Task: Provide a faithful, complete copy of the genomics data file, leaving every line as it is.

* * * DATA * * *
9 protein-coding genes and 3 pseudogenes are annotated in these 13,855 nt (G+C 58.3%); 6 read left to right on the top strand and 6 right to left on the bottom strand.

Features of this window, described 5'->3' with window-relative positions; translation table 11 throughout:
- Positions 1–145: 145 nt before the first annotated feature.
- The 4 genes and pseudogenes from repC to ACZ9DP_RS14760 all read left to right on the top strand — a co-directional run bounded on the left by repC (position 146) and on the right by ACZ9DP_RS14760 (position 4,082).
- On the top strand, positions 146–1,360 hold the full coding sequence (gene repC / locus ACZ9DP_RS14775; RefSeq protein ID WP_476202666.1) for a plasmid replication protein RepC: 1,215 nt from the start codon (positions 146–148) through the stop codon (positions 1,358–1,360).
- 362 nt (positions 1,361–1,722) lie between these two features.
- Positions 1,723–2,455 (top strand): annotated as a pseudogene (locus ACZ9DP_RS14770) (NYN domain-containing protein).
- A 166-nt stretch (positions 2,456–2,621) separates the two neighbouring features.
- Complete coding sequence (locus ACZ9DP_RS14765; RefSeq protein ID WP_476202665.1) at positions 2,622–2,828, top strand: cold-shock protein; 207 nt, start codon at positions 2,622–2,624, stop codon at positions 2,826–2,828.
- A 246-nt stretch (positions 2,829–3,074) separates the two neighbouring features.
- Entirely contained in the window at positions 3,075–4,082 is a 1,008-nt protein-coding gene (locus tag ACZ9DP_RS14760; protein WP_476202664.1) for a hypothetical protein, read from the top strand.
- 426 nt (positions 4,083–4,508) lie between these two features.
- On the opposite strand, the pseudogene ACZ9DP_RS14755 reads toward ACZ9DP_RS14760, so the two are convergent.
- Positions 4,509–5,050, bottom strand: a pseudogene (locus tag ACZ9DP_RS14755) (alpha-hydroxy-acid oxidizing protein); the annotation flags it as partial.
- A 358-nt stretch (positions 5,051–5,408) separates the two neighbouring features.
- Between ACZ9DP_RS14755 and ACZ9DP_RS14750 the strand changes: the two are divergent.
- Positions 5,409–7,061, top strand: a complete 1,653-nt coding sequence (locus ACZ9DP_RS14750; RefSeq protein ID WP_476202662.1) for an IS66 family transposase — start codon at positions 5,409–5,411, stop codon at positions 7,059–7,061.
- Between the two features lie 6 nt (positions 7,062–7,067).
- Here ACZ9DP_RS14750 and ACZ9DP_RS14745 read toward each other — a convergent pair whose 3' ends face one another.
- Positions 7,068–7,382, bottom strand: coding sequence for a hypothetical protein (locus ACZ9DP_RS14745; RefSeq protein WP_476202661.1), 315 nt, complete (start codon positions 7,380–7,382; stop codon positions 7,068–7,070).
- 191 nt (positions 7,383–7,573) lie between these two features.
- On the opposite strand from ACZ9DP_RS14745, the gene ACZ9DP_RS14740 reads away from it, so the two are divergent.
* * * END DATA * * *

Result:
9 protein-coding genes and 3 pseudogenes are annotated in these 13,855 nt (G+C 58.3%); 6 read left to right on the top strand and 6 right to left on the bottom strand.

Features of this window, described 5'->3' with window-relative positions; translation table 11 throughout:
- Positions 1–145: 145 nt before the first annotated feature.
- The 4 genes and pseudogenes from repC to ACZ9DP_RS14760 all read left to right on the top strand — a co-directional run bounded on the left by repC (position 146) and on the right by ACZ9DP_RS14760 (position 4,082).
- On the top strand, positions 146–1,360 hold the full coding sequence (gene repC / locus ACZ9DP_RS14775; RefSeq protein ID WP_476202666.1) for a plasmid replication protein RepC: 1,215 nt from the start codon (positions 146–148) through the stop codon (positions 1,358–1,360).
- 362 nt (positions 1,361–1,722) lie between these two features.
- Positions 1,723–2,455 (top strand): annotated as a pseudogene (locus ACZ9DP_RS14770) (NYN domain-containing protein).
- A 166-nt stretch (positions 2,456–2,621) separates the two neighbouring features.
- Complete coding sequence (locus ACZ9DP_RS14765; RefSeq protein ID WP_476202665.1) at positions 2,622–2,828, top strand: cold-shock protein; 207 nt, start codon at positions 2,622–2,624, stop codon at positions 2,826–2,828.
- A 246-nt stretch (positions 2,829–3,074) separates the two neighbouring features.
- Entirely contained in the window at positions 3,075–4,082 is a 1,008-nt protein-coding gene (locus tag ACZ9DP_RS14760; protein WP_476202664.1) for a hypothetical protein, read from the top strand.
- 426 nt (positions 4,083–4,508) lie between these two features.
- On the opposite strand, the pseudogene ACZ9DP_RS14755 reads toward ACZ9DP_RS14760, so the two are convergent.
- Positions 4,509–5,050, bottom strand: a pseudogene (locus tag ACZ9DP_RS14755) (alpha-hydroxy-acid oxidizing protein); the annotation flags it as partial.
- A 358-nt stretch (positions 5,051–5,408) separates the two neighbouring features.
- Between ACZ9DP_RS14755 and ACZ9DP_RS14750 the strand changes: the two are divergent.
- Positions 5,409–7,061, top strand: a complete 1,653-nt coding sequence (locus ACZ9DP_RS14750; RefSeq protein ID WP_476202662.1) for an IS66 family transposase — start codon at positions 5,409–5,411, stop codon at positions 7,059–7,061.
- Between the two features lie 6 nt (positions 7,062–7,067).
- Here ACZ9DP_RS14750 and ACZ9DP_RS14745 read toward each other — a convergent pair whose 3' ends face one another.
- Positions 7,068–7,382, bottom strand: coding sequence for a hypothetical protein (locus ACZ9DP_RS14745; RefSeq protein WP_476202661.1), 315 nt, complete (start codon positions 7,380–7,382; stop codon positions 7,068–7,070).
- 191 nt (positions 7,383–7,573) lie between these two features.
- On the opposite strand from ACZ9DP_RS14745, the gene ACZ9DP_RS14740 reads away from it, so the two are divergent.